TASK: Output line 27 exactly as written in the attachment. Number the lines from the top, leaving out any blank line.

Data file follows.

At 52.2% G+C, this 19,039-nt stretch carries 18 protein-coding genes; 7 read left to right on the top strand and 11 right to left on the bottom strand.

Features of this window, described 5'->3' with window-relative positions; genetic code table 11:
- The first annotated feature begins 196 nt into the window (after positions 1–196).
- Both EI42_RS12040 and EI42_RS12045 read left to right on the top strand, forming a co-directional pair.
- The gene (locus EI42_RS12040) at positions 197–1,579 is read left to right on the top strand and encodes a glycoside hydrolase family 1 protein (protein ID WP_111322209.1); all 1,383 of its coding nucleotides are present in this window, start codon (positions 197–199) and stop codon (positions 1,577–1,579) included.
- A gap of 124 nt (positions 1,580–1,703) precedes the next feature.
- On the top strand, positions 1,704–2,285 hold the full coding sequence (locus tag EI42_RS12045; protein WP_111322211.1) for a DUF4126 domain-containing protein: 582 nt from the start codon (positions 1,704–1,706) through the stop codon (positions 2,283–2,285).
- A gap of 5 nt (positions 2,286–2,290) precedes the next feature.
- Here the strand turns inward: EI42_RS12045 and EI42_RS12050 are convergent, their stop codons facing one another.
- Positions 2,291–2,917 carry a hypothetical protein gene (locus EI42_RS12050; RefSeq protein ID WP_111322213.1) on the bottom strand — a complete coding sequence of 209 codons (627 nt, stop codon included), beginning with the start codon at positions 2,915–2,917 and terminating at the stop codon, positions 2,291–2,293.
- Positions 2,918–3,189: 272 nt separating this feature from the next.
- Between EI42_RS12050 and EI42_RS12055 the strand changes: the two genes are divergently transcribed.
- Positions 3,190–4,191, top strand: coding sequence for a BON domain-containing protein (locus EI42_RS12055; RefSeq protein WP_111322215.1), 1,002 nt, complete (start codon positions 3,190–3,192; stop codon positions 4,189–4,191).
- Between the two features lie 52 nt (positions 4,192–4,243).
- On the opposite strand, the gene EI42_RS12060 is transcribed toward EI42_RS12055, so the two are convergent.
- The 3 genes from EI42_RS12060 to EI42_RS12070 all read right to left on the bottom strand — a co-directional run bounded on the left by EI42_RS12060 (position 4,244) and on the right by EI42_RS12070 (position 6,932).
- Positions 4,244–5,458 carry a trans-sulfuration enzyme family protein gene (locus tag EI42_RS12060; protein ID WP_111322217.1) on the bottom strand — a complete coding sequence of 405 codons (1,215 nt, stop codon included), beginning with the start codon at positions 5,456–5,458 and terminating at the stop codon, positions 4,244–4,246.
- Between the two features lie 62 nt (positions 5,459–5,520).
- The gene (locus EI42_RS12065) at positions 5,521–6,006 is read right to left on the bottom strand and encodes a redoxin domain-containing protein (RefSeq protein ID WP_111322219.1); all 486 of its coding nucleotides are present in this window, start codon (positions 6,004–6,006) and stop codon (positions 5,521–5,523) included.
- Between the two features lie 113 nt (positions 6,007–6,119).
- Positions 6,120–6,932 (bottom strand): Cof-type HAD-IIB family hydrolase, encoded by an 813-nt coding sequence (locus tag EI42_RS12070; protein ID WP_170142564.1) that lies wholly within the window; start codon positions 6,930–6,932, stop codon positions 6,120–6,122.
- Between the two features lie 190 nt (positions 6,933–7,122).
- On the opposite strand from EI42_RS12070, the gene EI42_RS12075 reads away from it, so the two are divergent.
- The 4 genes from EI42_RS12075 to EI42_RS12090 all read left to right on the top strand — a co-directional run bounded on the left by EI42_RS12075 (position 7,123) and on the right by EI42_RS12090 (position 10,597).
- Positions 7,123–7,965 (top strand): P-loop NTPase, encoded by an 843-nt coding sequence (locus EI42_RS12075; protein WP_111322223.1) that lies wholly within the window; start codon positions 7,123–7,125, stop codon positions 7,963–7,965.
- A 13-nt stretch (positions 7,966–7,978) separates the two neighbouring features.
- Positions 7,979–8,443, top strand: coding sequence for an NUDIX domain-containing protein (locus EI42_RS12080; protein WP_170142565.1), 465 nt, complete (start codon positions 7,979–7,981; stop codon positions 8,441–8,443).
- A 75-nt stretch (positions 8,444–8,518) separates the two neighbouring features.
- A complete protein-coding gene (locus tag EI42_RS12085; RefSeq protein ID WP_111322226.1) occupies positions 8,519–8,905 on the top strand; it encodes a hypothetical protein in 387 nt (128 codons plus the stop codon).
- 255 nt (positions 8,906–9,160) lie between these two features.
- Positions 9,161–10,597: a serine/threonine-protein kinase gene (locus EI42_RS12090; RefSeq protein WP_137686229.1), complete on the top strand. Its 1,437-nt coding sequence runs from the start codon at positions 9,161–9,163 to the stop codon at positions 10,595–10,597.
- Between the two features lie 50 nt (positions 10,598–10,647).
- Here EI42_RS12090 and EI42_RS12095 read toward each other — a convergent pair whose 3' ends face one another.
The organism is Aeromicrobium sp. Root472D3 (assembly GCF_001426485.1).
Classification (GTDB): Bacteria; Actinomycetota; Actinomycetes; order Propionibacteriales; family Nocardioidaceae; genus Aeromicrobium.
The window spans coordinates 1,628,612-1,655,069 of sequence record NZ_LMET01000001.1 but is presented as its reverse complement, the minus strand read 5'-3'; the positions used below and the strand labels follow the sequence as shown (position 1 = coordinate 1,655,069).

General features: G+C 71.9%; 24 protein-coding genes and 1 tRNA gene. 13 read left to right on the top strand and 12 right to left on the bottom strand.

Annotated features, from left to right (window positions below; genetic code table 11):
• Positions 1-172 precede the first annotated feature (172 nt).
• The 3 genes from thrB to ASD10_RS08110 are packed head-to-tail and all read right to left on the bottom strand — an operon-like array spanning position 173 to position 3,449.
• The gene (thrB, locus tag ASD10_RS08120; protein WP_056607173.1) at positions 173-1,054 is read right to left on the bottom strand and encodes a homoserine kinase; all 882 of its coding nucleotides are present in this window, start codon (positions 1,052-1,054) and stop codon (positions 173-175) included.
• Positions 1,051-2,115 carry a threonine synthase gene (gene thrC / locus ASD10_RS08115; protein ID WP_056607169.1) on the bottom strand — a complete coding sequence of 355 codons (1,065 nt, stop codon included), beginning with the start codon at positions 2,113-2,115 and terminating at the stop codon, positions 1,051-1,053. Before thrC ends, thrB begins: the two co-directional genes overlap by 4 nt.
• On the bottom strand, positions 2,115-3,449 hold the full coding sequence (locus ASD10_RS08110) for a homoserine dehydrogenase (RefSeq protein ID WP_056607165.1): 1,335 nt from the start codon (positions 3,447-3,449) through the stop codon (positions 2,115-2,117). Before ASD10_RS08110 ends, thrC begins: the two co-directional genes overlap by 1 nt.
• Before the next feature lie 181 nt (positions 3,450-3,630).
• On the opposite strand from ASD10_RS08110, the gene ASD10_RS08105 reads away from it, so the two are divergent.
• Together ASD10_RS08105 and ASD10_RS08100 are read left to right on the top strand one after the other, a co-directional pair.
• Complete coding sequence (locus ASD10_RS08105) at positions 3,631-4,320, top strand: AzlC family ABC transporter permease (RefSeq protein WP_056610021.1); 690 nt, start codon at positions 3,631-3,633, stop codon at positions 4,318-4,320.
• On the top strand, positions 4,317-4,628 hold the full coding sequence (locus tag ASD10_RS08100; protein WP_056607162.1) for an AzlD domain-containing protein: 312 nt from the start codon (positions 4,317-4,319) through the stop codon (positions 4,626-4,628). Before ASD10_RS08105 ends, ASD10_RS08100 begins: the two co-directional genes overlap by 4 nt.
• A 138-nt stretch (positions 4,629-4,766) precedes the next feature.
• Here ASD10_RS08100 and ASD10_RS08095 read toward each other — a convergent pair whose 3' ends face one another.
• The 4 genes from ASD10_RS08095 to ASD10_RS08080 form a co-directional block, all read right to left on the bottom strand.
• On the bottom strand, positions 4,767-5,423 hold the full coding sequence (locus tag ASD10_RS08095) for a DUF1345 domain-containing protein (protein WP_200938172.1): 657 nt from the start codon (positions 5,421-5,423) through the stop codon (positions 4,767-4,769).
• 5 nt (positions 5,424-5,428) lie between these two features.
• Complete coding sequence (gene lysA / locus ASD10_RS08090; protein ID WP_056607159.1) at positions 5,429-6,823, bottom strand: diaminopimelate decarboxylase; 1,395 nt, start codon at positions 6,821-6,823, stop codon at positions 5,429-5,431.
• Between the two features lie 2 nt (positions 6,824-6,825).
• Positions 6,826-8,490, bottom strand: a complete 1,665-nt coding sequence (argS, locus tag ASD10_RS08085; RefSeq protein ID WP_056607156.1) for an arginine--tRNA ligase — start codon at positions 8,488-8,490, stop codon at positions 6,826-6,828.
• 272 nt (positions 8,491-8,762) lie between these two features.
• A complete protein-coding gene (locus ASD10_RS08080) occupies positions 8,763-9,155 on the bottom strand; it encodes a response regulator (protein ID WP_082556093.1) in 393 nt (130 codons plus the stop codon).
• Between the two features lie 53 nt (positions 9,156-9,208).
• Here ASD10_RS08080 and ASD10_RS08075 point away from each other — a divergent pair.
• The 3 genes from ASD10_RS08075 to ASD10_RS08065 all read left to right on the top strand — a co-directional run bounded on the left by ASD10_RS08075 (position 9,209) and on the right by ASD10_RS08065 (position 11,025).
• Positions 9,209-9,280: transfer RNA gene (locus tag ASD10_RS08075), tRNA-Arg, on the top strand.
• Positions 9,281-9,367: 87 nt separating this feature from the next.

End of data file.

- Positions 7,979–8,443, top strand: coding sequence for an NUDIX domain-containing protein (locus EI42_RS12080; protein WP_170142565.1), 465 nt, complete (start codon positions 7,979–7,981; stop codon positions 8,441–8,443).